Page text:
Free Novel Wednesday – The Sacrifice of Mendleson Moony: Twelve

The Sacrifice of Mendleson Moony Cover
This week, with Chapter Twelve of The Sacrifice of Mendleson Moony we pass the halfway point. It’s all downhill from here. Oh, and hey, look! It’s up before Noon PST!

I find myself wishing that some of you reading would make comments. I don’t know if anyone is reading, or if it’s just the comment spammers that come by and boost my visitors and page reads. Wait – that’s not true. I did have one person say they were enjoying it. It’d be nice to hear from others!

If you need to start from the first chapter, you can find it here. If you need to read the rest of the book right this minute, there are links to purchase it in a variety of formats at the end of each chapter.




Mendleson liked the feel of Henrietta’s head against his back, her arms around his stomach. He wished the storm would take its leave so that he could spend his concentration on the feel of her. Instead, he pushed the horses through the gale and the sheets of water, looking to find shelter.
He didn’t want to shelter too near the city for fear the magistrate had authority outside its gates. But the storm would soon force him to find shelter, he knew, or it would kill them both.
Knowing they would need both horses, if he managed to rescue her, he had asked Perry to get the other ready and wait for him to return with Henrietta. The kid had agreed without even asking for coin when he heard what Mendleson planned. He had even wanted to come along, but Tara had heard and put a stop to that nonsense.
Mendleson rode out into the storm, praying he could catch up to them before they turned off.
When he found them, his heart had stopped. They were fighting already—fighting wraiths. He kicked the horse into a gallop, pulled out the club he’d borrowed from Tara out and swung it as he crashed through the guards and the wraiths. He pulled Henrietta up onto his horse after swinging the club down onto the head of a wraith, knocking it back, then turned the horse and galloped away.
He had to keep a hold of her so that she didn’t slide off. He didn’t want her arms around him for fear of being hindered should he need to fight.
When they stopped at the inn to get the other horse, Henrietta refused to climb down to get on it. “I’m too tired,” she said.
Instead, she put her arms up over Mendleson’s head, shackles and all, then slid them down around him. He didn’t protest.
They tied a lead to the other horse, and left Tara and Perry standing in the shelter of their stable.
Now, in the fury of the storm, the horses were exhausted and frightened. Every boom of thunder threatened to panic the horses and tumble he and Henrietta to the muddy ground.
When he felt they had passed beyond the immediate influence of Berelost, Mendleson started looking in earnest for a place to shelter both them and the horses. He needed a farm with a barn or a stable, a place they could hide for the few days that Henrietta insisted the storm would assail them.
He feared the storm would kill them. He also feared that the wraiths would appear again if they stopped.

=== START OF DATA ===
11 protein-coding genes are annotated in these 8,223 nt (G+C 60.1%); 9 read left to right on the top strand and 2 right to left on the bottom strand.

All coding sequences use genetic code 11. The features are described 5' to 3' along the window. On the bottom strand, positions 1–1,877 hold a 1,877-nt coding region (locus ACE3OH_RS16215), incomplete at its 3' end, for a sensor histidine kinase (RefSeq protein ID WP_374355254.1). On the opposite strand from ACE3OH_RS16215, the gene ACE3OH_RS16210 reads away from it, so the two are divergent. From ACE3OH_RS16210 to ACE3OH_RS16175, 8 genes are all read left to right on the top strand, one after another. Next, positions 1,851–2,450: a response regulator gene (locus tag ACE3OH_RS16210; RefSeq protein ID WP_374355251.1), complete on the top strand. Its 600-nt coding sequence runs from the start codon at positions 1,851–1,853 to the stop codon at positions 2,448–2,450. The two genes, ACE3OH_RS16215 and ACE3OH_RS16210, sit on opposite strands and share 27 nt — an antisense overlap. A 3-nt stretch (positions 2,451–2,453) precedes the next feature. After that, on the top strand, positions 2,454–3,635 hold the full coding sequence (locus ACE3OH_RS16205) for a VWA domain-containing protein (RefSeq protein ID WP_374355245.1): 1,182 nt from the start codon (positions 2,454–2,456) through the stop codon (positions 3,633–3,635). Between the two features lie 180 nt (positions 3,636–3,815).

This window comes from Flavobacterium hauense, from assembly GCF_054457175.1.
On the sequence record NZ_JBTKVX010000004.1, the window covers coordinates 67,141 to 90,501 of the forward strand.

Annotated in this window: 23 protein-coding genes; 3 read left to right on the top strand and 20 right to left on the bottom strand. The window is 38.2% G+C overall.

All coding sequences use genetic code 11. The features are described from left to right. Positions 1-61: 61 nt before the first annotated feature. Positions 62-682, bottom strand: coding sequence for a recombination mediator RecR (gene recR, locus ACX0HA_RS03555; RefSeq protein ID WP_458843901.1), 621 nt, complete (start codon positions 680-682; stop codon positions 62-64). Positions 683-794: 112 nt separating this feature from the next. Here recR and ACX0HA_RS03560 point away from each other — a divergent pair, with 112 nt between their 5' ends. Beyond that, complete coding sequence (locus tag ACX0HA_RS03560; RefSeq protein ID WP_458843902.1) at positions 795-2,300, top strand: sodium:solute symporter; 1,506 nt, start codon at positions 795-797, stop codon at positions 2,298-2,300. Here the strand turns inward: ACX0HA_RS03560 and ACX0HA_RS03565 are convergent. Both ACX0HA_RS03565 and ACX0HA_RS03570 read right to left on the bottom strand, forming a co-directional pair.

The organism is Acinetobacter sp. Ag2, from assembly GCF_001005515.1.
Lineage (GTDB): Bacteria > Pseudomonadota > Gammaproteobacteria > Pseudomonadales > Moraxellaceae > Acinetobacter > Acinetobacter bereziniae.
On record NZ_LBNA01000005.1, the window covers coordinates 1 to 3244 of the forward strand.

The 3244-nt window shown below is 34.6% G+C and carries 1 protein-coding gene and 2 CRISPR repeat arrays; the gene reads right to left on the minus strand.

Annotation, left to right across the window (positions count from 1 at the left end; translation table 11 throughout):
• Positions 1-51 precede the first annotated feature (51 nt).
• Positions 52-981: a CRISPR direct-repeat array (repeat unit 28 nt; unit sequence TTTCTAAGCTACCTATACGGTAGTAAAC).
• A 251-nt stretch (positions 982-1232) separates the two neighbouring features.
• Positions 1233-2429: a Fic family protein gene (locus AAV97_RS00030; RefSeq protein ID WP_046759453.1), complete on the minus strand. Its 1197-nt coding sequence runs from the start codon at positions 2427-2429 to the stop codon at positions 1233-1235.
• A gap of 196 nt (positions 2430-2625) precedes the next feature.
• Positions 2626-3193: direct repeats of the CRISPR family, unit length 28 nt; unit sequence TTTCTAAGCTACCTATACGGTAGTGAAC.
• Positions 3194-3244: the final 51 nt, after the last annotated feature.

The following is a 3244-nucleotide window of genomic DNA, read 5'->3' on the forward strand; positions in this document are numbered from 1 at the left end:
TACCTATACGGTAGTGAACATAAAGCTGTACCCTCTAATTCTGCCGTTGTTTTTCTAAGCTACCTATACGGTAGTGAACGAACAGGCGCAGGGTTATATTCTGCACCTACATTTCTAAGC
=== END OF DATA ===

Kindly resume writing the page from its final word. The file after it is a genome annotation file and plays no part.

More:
And that, more than anything, frightened him. There were more than one. The black shadows, only outlined by guttering lamps and flashes of lightning had brought the fear back to him. They’d gone so long without seeing one, he’d begun to think they’d managed to escape.
“Mendleson,” Henrietta shouted over the sound of the wind. “We’ve got to stop. We’ve gone far enough.” Her shout sounded strained.
Lightning, and then an immediate report of thunder caused his horse to rear and almost throw them. He dropped the lead to the other horse in his effort to not fall off, and it ran into the darkness.
Once their horse settled down, he concluded Henrietta was right. They had to stop somewhere, soon.
“The next farmhouse,” he shouted, “we’ll stop and ask for shelter.”
He didn’t hear a reply, so urged the horse onward.
A few minutes later, as they came around a bend in the road, he spied a darkened farmhouse in the distance, and rode toward it. Beside the house, he thought he saw a stable, and hoped he’d find feed for the horse, maybe hot food and a mattress for them to sleep on.
As they approached, however, he saw scorch marks around the windows in the stone walls and soon discovered that the roof had burned away. The farm was lifeless, like his own farm had been when he returned from the sea that day.
The memory rushed through him to fill every nook in his mind. The pain, the sight of Mirrielle, Josua, it all came back.
He shook his head, trying to clear it, trying to push it away, but failed. Someone had lived here in this home, and it had burned, and they were gone. They were all gone.
He kicked the horse into a gallop.
“What are you doing?” Henrietta yelled over the gale.
“I can’t stay here!”
“We have to, Mendleson! We need shelter!” She sounded weak, desperate.
But the memories. He couldn’t make them go away. He couldn’t lock them back up in whatever box he’d managed to hide them in the last couple weeks.
“The house, it burned, just like…”
“Please, Mendleson! I need to rest.”
He turned around as best he could to look at her. In the dim light the storm let through, he could see she was worn out. Her hair, normally vibrant, hung limp in the rain to cover her face. She couldn’t even use her hands to brush it away, chained together as they still were around his waist. She couldn’t keep her shoulders straight. She could barely even sit up, and he suspected if she wasn’t chained to him, she would have fallen already.
He eyed the burnt out house once more, then took a breath and directed the horse to the stable. Whatever pain he felt at staying here, he would endure for her.